Flower paintings and drawings.

Flowers, lemon and grapes. Acrylic and pencils on watercolour paper.
A very busy composition with a nice mesh of textures and colours. It is supposed to look serious and not frivolous.

Flower painting is not something that interests many modern artists for various reasons; too pretty, not intellectual and not ‘modern’.
It was fun making images that quote the genre of flower painting while trying to add lessons learnt in all those life drawing sessions. Flowers in jug, a citrus fruit for colour and texture and some grapes on some material (an old t-shirt).

You can see the amount of energy I’m trying to bring to the work. Why should delicate things be painted delicately?

Flowers in a Heals vase. Pencil on watercolour paper. For my parents.
Nice and simple with interest in the distorting glass and water of the vase, flowers and hazy background.

Some details showing the rhythms of the line and colour.

Flowers, lemon and grapes v2. Conté pastel, pencil, pastel and paint on wooden board.
The board was what I used to clip paper on while working. It suddenly became the canvas. Which is a little annoying as I’ll have to get a new bit of board now. There is more space and silence to this work. The wooden board is larger than the paper. The dullness of the warm grey makes the yellow and blue shine out.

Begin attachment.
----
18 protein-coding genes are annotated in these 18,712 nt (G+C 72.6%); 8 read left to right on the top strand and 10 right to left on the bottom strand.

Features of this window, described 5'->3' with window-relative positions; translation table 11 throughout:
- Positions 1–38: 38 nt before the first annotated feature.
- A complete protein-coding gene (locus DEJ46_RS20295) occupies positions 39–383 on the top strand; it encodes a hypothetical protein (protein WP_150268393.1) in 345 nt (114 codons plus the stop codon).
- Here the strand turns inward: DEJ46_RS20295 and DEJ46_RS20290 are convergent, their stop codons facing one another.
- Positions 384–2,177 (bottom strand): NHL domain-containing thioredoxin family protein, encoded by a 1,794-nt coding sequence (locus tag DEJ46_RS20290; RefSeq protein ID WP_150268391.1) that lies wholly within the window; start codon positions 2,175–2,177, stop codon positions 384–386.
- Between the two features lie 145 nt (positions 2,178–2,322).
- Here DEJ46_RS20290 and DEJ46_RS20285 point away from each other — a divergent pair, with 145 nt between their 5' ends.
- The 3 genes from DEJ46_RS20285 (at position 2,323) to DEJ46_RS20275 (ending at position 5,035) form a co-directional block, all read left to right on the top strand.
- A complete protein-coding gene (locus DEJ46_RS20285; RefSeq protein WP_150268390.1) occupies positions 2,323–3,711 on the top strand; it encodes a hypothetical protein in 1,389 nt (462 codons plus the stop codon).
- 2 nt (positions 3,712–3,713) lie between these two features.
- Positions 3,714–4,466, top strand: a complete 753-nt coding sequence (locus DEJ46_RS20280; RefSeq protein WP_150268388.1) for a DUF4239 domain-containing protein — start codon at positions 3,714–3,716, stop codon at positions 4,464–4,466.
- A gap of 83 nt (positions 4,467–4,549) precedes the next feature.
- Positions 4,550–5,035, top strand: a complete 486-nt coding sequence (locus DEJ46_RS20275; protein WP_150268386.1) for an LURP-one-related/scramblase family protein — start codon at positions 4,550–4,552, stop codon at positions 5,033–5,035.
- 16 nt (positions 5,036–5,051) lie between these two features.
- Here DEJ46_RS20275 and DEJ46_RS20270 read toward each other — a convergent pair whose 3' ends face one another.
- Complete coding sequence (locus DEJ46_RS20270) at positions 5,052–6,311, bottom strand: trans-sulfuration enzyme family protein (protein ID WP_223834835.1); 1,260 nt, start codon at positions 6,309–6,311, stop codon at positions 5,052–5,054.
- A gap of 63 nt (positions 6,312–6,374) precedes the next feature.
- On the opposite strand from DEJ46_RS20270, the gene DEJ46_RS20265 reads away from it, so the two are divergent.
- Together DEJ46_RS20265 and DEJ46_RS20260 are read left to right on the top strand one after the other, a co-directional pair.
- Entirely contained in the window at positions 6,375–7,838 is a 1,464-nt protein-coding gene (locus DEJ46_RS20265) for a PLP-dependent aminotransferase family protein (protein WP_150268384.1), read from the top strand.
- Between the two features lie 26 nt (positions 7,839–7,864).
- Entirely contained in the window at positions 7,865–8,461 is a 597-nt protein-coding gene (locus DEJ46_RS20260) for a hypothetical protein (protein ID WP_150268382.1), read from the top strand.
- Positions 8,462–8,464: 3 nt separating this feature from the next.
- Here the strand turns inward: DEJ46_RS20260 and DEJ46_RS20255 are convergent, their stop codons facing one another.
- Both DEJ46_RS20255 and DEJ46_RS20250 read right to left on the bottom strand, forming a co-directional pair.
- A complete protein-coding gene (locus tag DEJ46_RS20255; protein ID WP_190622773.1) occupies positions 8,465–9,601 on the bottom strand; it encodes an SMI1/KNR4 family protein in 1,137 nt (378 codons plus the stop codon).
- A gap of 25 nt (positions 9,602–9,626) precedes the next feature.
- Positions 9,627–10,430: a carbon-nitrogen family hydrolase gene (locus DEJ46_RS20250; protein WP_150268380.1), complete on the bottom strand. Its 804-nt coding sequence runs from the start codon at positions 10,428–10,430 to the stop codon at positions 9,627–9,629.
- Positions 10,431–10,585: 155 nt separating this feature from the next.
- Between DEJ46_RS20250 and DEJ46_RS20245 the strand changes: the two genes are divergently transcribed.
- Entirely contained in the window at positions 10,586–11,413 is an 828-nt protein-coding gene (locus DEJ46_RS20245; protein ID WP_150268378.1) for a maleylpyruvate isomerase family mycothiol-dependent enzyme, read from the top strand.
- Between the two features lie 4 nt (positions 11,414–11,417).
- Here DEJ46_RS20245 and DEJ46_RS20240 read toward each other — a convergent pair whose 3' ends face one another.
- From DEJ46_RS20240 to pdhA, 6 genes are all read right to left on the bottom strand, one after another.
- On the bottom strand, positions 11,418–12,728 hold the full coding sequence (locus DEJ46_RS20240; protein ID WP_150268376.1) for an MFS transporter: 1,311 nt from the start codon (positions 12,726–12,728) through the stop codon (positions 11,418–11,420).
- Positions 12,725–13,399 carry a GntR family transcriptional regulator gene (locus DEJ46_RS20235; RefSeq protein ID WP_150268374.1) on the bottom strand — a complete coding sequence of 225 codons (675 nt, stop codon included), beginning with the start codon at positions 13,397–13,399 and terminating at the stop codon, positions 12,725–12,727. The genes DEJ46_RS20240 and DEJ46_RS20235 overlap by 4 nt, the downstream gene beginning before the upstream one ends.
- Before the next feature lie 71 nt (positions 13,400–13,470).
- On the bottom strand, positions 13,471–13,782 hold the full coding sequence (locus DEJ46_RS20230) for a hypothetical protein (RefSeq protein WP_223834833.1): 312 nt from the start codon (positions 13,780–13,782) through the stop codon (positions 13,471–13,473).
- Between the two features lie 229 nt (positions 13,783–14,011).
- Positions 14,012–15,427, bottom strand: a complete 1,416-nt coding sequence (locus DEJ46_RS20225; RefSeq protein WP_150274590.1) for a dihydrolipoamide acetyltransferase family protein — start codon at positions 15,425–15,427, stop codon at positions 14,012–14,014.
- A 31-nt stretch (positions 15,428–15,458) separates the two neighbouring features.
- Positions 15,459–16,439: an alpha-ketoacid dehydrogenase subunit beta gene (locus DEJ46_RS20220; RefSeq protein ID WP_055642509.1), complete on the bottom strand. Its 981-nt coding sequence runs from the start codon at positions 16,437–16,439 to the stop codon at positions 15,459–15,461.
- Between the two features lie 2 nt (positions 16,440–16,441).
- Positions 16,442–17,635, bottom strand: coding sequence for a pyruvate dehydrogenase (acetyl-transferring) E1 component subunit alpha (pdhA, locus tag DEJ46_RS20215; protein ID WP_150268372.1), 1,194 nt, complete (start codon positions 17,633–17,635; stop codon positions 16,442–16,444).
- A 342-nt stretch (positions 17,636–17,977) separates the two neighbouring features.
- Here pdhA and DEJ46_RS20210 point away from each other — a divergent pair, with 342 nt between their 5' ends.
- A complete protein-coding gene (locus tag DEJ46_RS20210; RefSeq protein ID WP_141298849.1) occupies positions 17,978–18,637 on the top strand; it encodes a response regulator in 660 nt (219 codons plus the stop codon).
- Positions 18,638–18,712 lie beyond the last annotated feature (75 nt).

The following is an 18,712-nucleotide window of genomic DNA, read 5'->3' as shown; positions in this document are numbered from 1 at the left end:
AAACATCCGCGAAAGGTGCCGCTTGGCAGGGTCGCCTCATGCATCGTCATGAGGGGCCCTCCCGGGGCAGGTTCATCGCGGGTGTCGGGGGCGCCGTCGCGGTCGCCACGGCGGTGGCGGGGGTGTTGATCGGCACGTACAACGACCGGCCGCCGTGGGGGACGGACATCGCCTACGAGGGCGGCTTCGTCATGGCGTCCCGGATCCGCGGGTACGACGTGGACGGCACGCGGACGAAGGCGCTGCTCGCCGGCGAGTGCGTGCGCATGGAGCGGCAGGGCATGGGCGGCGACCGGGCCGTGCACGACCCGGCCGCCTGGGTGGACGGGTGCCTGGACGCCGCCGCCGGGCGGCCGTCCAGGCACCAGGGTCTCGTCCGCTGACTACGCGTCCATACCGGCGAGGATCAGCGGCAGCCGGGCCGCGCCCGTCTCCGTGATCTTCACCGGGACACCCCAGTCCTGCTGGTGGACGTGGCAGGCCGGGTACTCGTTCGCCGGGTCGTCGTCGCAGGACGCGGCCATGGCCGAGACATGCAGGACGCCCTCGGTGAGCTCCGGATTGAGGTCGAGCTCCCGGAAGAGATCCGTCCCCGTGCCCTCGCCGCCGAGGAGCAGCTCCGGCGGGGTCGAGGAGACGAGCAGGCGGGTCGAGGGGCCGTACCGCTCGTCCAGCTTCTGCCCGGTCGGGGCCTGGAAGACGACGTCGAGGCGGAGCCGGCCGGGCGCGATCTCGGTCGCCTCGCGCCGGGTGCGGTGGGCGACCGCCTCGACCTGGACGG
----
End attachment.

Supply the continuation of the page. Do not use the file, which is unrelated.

Some details showing the brightness of the pastels.

Fresh flowers, lemon and grapes. Acrylic on watercolour paper.
As you can tell, this was made very quickly. I was thinking of the light, happy French painter Raoul Dufy.

Flowers in a Cocteau style. Uni-ball AIR on watercolour paper.
I like the lop-sided blankness. I am very left handed. It might have something to do with my father’s stroke as well.

About Trevor Mill

This is my work. Art & Design. The fruits of my labour. Commissions / projects welcome.
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2 Responses to Flower paintings and drawings.

  1. Tom Donovan says:

    Impressive composition in all your work, Trevor… Powerful color and line drawing… Confidence in your mark-making and command of the materials is conveyed in every piece… Love your question, “Why should delicate things be painted delicately?”…

    • Trevor Mill says:

      Hi Tom,
      thank you very much.
      Yes, confidence is something that communicates in art, the best examples are Velasquez and Picasso. I have no fear as I know I can always paint or draw over the ‘wrong’ mark which will be more interesting to the viewer than a worried, delicate mark. I taught life drawing once and used to scribble on the paper first so that the paper would be ‘ruined’ before the artists could get worried about mucking it up.

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